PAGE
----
Ilya and Emilia Kabakov's Famous Maquettes Get a Historical Survey at Hirshhorn Museum

Exhibition Announcements

August 21, 2017

It was almost three decades ago when Ilya and Emilia Kabakov had their first major exhibition in the United States, hosted by Hirshhorn Museum. Now, the acclaimed Russian artists return for a comprehensive survey of their trademark work created between 1985 and present day, in a show entitled Utopian Projects. More than 20 of their maquettes and whimsical models will soon be on view, introducing the public to Ilya and Emilia Kabakov’s creative process, their allegorical narratives, and the visions for their small- and large-scale projects, both realized and unrealized.

The Arch of Life, 2015
Ilya and Emilia Kabakov - The Arch of Life, 2015. Photograph courtesy of the artists

Ilya and Emilia Kabakov - Rebels with a Cause

Born in the Soviet Union, Ilya and Emilia Kabakov began creating artworks related to the cultural context of their homeland, often as a direct response to the experiences, suspicion and surveillance they endured while living there. After moving to the United States, however, their installation-based pieces adopted a universal language and significance, resonating with a broad international audience. Ilya Kabakov began his career in the 1950s as a children’s book illustrator and was part of a group of Conceptual artist in Moscow who worked outside the official Soviet art system. Emilia Kabakov, on the other hand, studied Spanish language and literature at the Moscow University, and attended the Music College in Irkutsk. She immigrated to Israel in 1973, and moved to New York in 1975, where she worked as a curator and art dealer. Emilia has worked side by side with Ilya since 1989.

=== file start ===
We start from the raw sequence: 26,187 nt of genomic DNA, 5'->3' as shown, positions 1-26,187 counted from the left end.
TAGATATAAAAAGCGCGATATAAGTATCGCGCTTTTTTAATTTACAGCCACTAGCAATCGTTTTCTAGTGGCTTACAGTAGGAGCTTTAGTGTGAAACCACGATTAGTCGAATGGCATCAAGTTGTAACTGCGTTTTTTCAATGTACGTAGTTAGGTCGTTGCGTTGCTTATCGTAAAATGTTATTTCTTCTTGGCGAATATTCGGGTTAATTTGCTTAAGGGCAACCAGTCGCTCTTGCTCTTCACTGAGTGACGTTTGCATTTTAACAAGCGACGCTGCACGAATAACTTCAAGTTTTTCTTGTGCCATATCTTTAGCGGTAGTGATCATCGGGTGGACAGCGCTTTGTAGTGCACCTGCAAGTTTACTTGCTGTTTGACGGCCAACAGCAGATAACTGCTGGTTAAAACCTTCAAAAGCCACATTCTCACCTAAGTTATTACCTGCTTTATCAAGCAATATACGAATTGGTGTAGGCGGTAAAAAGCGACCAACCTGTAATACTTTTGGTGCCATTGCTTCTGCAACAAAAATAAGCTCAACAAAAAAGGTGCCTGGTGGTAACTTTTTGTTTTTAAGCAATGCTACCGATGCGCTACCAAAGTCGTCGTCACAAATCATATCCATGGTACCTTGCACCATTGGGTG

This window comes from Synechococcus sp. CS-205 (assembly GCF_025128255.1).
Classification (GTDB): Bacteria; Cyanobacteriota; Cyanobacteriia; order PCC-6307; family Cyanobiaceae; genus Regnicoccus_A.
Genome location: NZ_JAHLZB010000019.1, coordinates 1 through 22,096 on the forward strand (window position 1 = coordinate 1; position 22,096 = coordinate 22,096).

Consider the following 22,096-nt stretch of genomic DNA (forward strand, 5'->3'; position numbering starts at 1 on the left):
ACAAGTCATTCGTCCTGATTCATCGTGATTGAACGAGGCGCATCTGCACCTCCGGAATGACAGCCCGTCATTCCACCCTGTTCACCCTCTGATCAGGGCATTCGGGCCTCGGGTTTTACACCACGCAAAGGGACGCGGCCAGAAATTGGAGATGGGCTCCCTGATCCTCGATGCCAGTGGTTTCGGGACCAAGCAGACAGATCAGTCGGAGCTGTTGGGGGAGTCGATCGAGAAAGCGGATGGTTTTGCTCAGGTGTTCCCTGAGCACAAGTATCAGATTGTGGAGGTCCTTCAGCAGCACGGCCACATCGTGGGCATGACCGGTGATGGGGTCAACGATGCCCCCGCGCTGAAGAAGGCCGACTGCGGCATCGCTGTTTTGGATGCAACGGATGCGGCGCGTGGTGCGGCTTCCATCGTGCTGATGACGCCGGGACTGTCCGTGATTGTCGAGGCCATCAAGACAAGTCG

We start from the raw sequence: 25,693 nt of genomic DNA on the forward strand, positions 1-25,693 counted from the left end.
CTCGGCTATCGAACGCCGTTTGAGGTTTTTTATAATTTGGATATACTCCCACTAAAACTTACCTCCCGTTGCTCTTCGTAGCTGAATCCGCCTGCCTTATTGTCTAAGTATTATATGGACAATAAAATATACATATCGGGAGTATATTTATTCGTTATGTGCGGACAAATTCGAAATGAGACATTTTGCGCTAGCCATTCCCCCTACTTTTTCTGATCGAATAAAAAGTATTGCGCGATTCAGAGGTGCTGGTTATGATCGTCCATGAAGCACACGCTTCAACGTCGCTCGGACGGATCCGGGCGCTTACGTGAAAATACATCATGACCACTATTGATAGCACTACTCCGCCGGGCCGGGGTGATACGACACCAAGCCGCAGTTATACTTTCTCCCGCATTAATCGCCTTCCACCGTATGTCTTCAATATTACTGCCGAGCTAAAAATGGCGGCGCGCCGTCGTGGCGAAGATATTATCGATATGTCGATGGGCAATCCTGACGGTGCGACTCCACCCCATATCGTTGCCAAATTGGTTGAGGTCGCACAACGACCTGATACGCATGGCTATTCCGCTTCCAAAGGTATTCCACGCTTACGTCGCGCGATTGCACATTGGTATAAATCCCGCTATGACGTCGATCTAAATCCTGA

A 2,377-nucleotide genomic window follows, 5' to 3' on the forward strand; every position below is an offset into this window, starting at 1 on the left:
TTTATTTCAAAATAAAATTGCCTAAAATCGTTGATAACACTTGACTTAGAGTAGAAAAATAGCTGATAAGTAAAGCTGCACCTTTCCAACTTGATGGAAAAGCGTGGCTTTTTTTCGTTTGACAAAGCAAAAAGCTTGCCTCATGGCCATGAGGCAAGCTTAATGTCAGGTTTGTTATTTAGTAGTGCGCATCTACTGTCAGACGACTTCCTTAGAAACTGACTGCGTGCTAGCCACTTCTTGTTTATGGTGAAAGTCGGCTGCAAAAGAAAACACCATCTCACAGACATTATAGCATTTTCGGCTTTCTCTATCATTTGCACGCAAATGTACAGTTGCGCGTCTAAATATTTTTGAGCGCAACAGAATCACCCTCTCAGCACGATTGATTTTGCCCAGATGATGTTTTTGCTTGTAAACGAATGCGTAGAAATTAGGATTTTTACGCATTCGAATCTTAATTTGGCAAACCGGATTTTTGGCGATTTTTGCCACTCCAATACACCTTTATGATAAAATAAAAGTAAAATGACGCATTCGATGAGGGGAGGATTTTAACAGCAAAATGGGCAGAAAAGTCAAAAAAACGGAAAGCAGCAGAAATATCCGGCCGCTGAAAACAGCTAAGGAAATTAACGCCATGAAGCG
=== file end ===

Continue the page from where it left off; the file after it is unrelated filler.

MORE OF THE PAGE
The Children’s Hospital (Extraordinary Pirouettes), 1998-2000
Ilya and Emilia Kabakov - The Children’s Hospital (Extraordinary Pirouettes), 1998-2000. Photograph courtesy of the artists

The Utopian Projects

With a passion for three-dimensional built environments, Ilya and Emilia Kabakov gave them life by incorporating imaginary casts of characters that inhabit them. Each of these maquettes are also embellished with lights, motors, text and music, ultimately becoming little theaters which often reference Soviet-era architecture, prisoners and tyrants, as well as the ideas of an escape, through metaphorical elements such as ships, angels and myths. Utopian Projects will feature the working studio models of such quintessential artworks as The Man Who Flew Into Space From His Apartment from 1985, which was presented fully realized at the Hirshhorn in 1990, and The Ship of Tolerance, a global public art project in the form of a 60-foot wooden sailboat, whose sails are stitched with paintings by local children.

The Children’s Hospital (An Earthquake in the Seraglio), 1998-2000, The Man Who Flew Into Space from His Apartment, 1984
Left: Ilya and Emilia Kabakov - The Children’s Hospital (An Earthquake in the Seraglio), 1998-2000. Photograph courtesy of the artists / Right: Ilya and Emilia Kabakov - The Man Who Flew Into Space from His Apartment, 1984. Photograph by Emilia Kabakov

The Kabakovs at Hirshhorn Museum

Ilya and Emilia Kabakov: The Utopian Projects will be on view at the Hirshhorn Museum and Sculpture Garden in Washington D.C, USA, from September 7th, 2017, through March 4th, 2018, and will serve as a wonderful reminder of the resilience of the creative spirit. Their remarkable way of re-envisioning history also fits in the diverse schedule of the Museum for the 2017-18 season, which will continue to feature contemporary artists whose work reflects on global conversations that shape history, politics and culture, such as Yayoi Kusama, Mark Bradford and Markus Lüpertz.

Featured images: Ilya and Emilia Kabakov - The Ship of Tolerance, Zug, 2016. Photograph by Luis Eduardo Martinez Fuentes; Pirate Ship (The Devil’s Rage), 2010, Photograph courtesy of the artists; The Red Vagon, 1991. Photograph by Emilia Kabakov; Portrait of lya and Emilia Kabakov in studio Photograph by Yuri Rost. All images courtesy Hirshhorn Museum.

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